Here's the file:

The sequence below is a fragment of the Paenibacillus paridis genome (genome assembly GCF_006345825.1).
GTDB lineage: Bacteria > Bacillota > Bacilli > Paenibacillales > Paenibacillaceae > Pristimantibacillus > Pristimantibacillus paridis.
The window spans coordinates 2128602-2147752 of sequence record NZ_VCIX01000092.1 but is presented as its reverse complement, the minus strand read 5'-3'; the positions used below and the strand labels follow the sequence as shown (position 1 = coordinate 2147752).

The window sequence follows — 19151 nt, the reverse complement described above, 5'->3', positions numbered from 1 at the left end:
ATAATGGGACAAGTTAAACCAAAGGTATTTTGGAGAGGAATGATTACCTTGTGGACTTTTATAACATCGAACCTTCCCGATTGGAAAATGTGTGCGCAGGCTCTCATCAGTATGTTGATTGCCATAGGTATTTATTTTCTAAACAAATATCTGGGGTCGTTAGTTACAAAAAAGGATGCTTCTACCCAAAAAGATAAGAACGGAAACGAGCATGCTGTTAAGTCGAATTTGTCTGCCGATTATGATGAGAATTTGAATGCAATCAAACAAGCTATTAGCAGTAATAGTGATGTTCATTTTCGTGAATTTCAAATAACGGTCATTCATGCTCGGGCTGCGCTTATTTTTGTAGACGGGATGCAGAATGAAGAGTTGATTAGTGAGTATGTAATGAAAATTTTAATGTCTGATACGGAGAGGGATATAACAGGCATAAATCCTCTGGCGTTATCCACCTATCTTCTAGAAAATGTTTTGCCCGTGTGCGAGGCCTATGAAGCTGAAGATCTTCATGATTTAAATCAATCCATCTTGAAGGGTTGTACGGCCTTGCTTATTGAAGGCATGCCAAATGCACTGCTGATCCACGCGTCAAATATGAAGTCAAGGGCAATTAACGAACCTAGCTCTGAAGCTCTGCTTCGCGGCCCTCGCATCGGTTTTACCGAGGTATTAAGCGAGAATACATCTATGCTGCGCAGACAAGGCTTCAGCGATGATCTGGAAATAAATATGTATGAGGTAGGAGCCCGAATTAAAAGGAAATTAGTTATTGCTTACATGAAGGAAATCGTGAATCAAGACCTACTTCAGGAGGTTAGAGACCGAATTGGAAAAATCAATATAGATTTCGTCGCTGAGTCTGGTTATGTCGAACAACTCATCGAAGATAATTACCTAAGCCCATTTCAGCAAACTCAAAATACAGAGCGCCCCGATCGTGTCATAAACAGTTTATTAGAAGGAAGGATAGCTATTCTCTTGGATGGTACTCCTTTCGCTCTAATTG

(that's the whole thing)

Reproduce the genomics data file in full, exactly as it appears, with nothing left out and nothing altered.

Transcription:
The sequence below is a fragment of the Paenibacillus paridis genome (genome assembly GCF_006345825.1).
GTDB lineage: Bacteria > Bacillota > Bacilli > Paenibacillales > Paenibacillaceae > Pristimantibacillus > Pristimantibacillus paridis.
The window spans coordinates 2128602-2147752 of sequence record NZ_VCIX01000092.1 but is presented as its reverse complement, the minus strand read 5'-3'; the positions used below and the strand labels follow the sequence as shown (position 1 = coordinate 2147752).

The window sequence follows — 19151 nt, the reverse complement described above, 5'->3', positions numbered from 1 at the left end:
ATAATGGGACAAGTTAAACCAAAGGTATTTTGGAGAGGAATGATTACCTTGTGGACTTTTATAACATCGAACCTTCCCGATTGGAAAATGTGTGCGCAGGCTCTCATCAGTATGTTGATTGCCATAGGTATTTATTTTCTAAACAAATATCTGGGGTCGTTAGTTACAAAAAAGGATGCTTCTACCCAAAAAGATAAGAACGGAAACGAGCATGCTGTTAAGTCGAATTTGTCTGCCGATTATGATGAGAATTTGAATGCAATCAAACAAGCTATTAGCAGTAATAGTGATGTTCATTTTCGTGAATTTCAAATAACGGTCATTCATGCTCGGGCTGCGCTTATTTTTGTAGACGGGATGCAGAATGAAGAGTTGATTAGTGAGTATGTAATGAAAATTTTAATGTCTGATACGGAGAGGGATATAACAGGCATAAATCCTCTGGCGTTATCCACCTATCTTCTAGAAAATGTTTTGCCCGTGTGCGAGGCCTATGAAGCTGAAGATCTTCATGATTTAAATCAATCCATCTTGAAGGGTTGTACGGCCTTGCTTATTGAAGGCATGCCAAATGCACTGCTGATCCACGCGTCAAATATGAAGTCAAGGGCAATTAACGAACCTAGCTCTGAAGCTCTGCTTCGCGGCCCTCGCATCGGTTTTACCGAGGTATTAAGCGAGAATACATCTATGCTGCGCAGACAAGGCTTCAGCGATGATCTGGAAATAAATATGTATGAGGTAGGAGCCCGAATTAAAAGGAAATTAGTTATTGCTTACATGAAGGAAATCGTGAATCAAGACCTACTTCAGGAGGTTAGAGACCGAATTGGAAAAATCAATATAGATTTCGTCGCTGAGTCTGGTTATGTCGAACAACTCATCGAAGATAATTACCTAAGCCCATTTCAGCAAACTCAAAATACAGAGCGCCCCGATCGTGTCATAAACAGTTTATTAGAAGGAAGGATAGCTATTCTCTTGGATGGTACTCCTTTCGCTCTAATTG